We’ve all heard the adage, “It’s not what you know, it’s who you know.” But how do you meet those people? Here are my top five network-building tips.
- Be excellent at explaining your worth.
A lot of networking happens when people talk about you and introduce you to others. The best way to accomplish this is to make it simple for others to understand who you are and what you do. If you can briefly describe your talents and background, it will be easier for others to talk about you and identify the circumstances in which you should be referred. People enjoy interacting with each other. Make it as easy as possible.
- Attending networking events is not a good idea.
In general, networking events are places where people with no connections can meet other people with no connections. Mark Cuban does not attend “networking events.” Parties, benefits, dinners, and so on are fine, but anything labeled as a networking event is rarely a good place to build a solid network.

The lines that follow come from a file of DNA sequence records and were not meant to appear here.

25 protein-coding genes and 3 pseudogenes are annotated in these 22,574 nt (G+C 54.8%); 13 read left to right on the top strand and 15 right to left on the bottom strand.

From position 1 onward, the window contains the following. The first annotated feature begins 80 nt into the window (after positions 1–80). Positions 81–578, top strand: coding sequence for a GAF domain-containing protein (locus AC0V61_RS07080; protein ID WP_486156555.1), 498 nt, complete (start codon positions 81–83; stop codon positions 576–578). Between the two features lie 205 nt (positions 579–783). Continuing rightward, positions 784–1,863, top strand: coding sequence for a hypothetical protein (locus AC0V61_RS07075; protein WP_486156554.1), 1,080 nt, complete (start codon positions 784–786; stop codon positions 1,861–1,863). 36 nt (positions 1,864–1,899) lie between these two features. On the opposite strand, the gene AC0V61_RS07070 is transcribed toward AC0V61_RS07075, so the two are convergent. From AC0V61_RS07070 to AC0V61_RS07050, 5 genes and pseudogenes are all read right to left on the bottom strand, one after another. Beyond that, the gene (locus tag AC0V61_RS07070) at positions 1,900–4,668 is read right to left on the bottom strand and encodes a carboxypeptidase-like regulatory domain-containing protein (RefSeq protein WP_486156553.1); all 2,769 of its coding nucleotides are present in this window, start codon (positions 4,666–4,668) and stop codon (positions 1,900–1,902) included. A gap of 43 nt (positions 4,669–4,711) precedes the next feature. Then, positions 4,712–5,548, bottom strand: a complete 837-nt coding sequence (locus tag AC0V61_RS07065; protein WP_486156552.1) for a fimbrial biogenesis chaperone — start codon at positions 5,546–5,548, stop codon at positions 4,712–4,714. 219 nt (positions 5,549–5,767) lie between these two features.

- First, provide something.
Make an offer to someone after you’ve made an initial connection with them. Most good connections are used to hearing what they can do for others, but they also expect something in return. If you’re good at marketing, perhaps you could pitch them a good marketing idea for their company. If you are skilled at developing technology, give them something that will be extremely beneficial to them. Someone will want to hear more from you once they see that you have intelligent things to say.
- Maintain contact.
Keep in touch if you want to. Check-in via email on a regular basis, and follow up on setting up a face-to-face meeting; people don’t mind hearing from you. Be confident that you have something to offer, and stay in touch. Most well-connected people are busy, and following up is usually beneficial. Don’t interpret a lack of response as a lack of interest; they’re probably just overworked.
- Don’t be afraid to inquire.
Inform those around you of your needs and desires. People appear to be constantly afraid of appearing to be “using” someone or of asking for assistance. When did someone finally ask you to introduce them to a friend and you got bothered by it? Always keep in mind that people are inherently generous. Do not be afraid to tell those around you that you require assistance.